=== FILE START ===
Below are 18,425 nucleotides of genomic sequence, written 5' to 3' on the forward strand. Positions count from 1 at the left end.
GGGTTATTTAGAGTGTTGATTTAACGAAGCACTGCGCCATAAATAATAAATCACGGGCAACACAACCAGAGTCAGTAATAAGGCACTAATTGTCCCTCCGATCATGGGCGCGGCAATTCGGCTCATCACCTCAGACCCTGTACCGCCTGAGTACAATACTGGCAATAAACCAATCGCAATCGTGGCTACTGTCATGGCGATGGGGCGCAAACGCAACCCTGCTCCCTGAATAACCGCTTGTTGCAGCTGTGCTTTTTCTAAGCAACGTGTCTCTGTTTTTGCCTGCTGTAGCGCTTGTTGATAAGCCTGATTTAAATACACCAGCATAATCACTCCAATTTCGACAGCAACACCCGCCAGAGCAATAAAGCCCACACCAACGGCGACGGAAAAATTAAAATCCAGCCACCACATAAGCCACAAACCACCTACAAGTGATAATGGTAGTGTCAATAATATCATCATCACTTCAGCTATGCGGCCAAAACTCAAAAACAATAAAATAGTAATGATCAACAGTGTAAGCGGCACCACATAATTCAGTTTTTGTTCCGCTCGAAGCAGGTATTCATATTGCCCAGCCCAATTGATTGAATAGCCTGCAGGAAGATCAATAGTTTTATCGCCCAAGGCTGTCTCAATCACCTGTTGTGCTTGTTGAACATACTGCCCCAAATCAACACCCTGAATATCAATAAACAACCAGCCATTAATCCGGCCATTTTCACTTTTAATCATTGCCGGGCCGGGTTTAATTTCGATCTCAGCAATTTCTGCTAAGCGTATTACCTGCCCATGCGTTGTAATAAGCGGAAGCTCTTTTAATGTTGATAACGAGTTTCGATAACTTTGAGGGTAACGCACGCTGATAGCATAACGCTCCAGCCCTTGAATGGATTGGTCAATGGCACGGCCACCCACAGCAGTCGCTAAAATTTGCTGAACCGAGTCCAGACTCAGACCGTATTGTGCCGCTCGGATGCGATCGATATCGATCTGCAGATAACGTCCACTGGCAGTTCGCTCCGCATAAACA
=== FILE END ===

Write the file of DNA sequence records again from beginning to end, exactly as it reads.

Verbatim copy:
Below are 18,425 nucleotides of genomic sequence, written 5' to 3' on the forward strand. Positions count from 1 at the left end.
GGGTTATTTAGAGTGTTGATTTAACGAAGCACTGCGCCATAAATAATAAATCACGGGCAACACAACCAGAGTCAGTAATAAGGCACTAATTGTCCCTCCGATCATGGGCGCGGCAATTCGGCTCATCACCTCAGACCCTGTACCGCCTGAGTACAATACTGGCAATAAACCAATCGCAATCGTGGCTACTGTCATGGCGATGGGGCGCAAACGCAACCCTGCTCCCTGAATAACCGCTTGTTGCAGCTGTGCTTTTTCTAAGCAACGTGTCTCTGTTTTTGCCTGCTGTAGCGCTTGTTGATAAGCCTGATTTAAATACACCAGCATAATCACTCCAATTTCGACAGCAACACCCGCCAGAGCAATAAAGCCCACACCAACGGCGACGGAAAAATTAAAATCCAGCCACCACATAAGCCACAAACCACCTACAAGTGATAATGGTAGTGTCAATAATATCATCATCACTTCAGCTATGCGGCCAAAACTCAAAAACAATAAAATAGTAATGATCAACAGTGTAAGCGGCACCACATAATTCAGTTTTTGTTCCGCTCGAAGCAGGTATTCATATTGCCCAGCCCAATTGATTGAATAGCCTGCAGGAAGATCAATAGTTTTATCGCCCAAGGCTGTCTCAATCACCTGTTGTGCTTGTTGAACATACTGCCCCAAATCAACACCCTGAATATCAATAAACAACCAGCCATTAATCCGGCCATTTTCACTTTTAATCATTGCCGGGCCGGGTTTAATTTCGATCTCAGCAATTTCTGCTAAGCGTATTACCTGCCCATGCGTTGTAATAAGCGGAAGCTCTTTTAATGTTGATAACGAGTTTCGATAACTTTGAGGGTAACGCACGCTGATAGCATAACGCTCCAGCCCTTGAATGGATTGGTCAATGGCACGGCCACCCACAGCAGTCGCTAAAATTTGCTGAACCGAGTCCAGACTCAGACCGTATTGTGCCGCTCGGATGCGATCGATATCGATCTGCAGATAACGTCCACTGGCAGTTCGCTCCGCATAAACA